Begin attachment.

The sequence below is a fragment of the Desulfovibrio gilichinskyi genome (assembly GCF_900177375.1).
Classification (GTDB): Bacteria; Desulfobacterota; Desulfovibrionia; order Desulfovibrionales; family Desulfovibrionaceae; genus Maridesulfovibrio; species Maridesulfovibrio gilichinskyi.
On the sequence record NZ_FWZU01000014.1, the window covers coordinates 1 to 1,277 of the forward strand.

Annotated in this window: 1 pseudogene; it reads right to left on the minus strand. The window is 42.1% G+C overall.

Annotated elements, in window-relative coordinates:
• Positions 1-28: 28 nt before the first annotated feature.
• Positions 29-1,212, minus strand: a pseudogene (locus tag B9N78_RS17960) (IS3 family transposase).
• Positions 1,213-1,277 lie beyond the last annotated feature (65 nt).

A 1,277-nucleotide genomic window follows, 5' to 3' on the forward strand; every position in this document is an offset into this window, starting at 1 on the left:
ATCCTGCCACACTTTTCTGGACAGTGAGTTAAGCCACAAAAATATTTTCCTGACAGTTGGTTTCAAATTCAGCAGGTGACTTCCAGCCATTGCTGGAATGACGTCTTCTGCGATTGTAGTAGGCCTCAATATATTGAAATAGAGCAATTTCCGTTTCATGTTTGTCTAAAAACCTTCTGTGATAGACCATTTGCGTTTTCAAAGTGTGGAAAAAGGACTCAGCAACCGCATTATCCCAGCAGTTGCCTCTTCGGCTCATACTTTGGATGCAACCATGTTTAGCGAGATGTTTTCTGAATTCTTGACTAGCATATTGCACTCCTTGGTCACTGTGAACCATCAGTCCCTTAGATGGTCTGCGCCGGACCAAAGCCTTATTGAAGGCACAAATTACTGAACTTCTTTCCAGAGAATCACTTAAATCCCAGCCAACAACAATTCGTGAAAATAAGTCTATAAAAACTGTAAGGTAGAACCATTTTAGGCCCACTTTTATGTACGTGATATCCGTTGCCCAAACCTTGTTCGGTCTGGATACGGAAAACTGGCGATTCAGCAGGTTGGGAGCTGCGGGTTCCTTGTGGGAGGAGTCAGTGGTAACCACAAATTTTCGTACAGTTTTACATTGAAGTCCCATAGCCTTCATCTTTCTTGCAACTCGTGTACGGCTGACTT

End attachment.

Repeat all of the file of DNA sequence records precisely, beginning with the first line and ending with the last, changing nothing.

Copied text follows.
The sequence below is a fragment of the Desulfovibrio gilichinskyi genome (assembly GCF_900177375.1).
Classification (GTDB): Bacteria; Desulfobacterota; Desulfovibrionia; order Desulfovibrionales; family Desulfovibrionaceae; genus Maridesulfovibrio; species Maridesulfovibrio gilichinskyi.
On the sequence record NZ_FWZU01000014.1, the window covers coordinates 1 to 1,277 of the forward strand.

Annotated in this window: 1 pseudogene; it reads right to left on the minus strand. The window is 42.1% G+C overall.

Annotated elements, in window-relative coordinates:
• Positions 1-28: 28 nt before the first annotated feature.
• Positions 29-1,212, minus strand: a pseudogene (locus tag B9N78_RS17960) (IS3 family transposase).
• Positions 1,213-1,277 lie beyond the last annotated feature (65 nt).

A 1,277-nucleotide genomic window follows, 5' to 3' on the forward strand; every position in this document is an offset into this window, starting at 1 on the left:
ATCCTGCCACACTTTTCTGGACAGTGAGTTAAGCCACAAAAATATTTTCCTGACAGTTGGTTTCAAATTCAGCAGGTGACTTCCAGCCATTGCTGGAATGACGTCTTCTGCGATTGTAGTAGGCCTCAATATATTGAAATAGAGCAATTTCCGTTTCATGTTTGTCTAAAAACCTTCTGTGATAGACCATTTGCGTTTTCAAAGTGTGGAAAAAGGACTCAGCAACCGCATTATCCCAGCAGTTGCCTCTTCGGCTCATACTTTGGATGCAACCATGTTTAGCGAGATGTTTTCTGAATTCTTGACTAGCATATTGCACTCCTTGGTCACTGTGAACCATCAGTCCCTTAGATGGTCTGCGCCGGACCAAAGCCTTATTGAAGGCACAAATTACTGAACTTCTTTCCAGAGAATCACTTAAATCCCAGCCAACAACAATTCGTGAAAATAAGTCTATAAAAACTGTAAGGTAGAACCATTTTAGGCCCACTTTTATGTACGTGATATCCGTTGCCCAAACCTTGTTCGGTCTGGATACGGAAAACTGGCGATTCAGCAGGTTGGGAGCTGCGGGTTCCTTGTGGGAGGAGTCAGTGGTAACCACAAATTTTCGTACAGTTTTACATTGAAGTCCCATAGCCTTCATCTTTCTTGCAACTCGTGTACGGCTGACTT